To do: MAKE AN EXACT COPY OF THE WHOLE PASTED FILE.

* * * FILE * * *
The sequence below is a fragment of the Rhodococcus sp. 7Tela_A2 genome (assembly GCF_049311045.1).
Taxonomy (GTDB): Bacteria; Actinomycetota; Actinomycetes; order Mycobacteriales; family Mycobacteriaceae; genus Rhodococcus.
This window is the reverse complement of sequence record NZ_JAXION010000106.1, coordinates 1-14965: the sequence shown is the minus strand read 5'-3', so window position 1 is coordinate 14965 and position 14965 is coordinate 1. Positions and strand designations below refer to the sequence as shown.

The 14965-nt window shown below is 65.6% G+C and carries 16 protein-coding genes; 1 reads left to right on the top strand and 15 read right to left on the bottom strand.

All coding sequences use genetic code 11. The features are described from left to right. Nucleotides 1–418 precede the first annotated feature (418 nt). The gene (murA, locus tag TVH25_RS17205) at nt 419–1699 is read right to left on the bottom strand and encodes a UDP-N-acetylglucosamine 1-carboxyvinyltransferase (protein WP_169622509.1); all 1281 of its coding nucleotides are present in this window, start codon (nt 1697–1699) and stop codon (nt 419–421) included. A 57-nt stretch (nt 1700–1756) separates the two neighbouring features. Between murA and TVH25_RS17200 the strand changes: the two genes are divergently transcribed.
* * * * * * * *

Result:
The sequence below is a fragment of the Rhodococcus sp. 7Tela_A2 genome (assembly GCF_049311045.1).
Taxonomy (GTDB): Bacteria; Actinomycetota; Actinomycetes; order Mycobacteriales; family Mycobacteriaceae; genus Rhodococcus.
This window is the reverse complement of sequence record NZ_JAXION010000106.1, coordinates 1-14965: the sequence shown is the minus strand read 5'-3', so window position 1 is coordinate 14965 and position 14965 is coordinate 1. Positions and strand designations below refer to the sequence as shown.

The 14965-nt window shown below is 65.6% G+C and carries 16 protein-coding genes; 1 reads left to right on the top strand and 15 read right to left on the bottom strand.

All coding sequences use genetic code 11. The features are described from left to right. Nucleotides 1–418 precede the first annotated feature (418 nt). The gene (murA, locus tag TVH25_RS17205) at nt 419–1699 is read right to left on the bottom strand and encodes a UDP-N-acetylglucosamine 1-carboxyvinyltransferase (protein WP_169622509.1); all 1281 of its coding nucleotides are present in this window, start codon (nt 1697–1699) and stop codon (nt 419–421) included. A 57-nt stretch (nt 1700–1756) separates the two neighbouring features. Between murA and TVH25_RS17200 the strand changes: the two genes are divergently transcribed.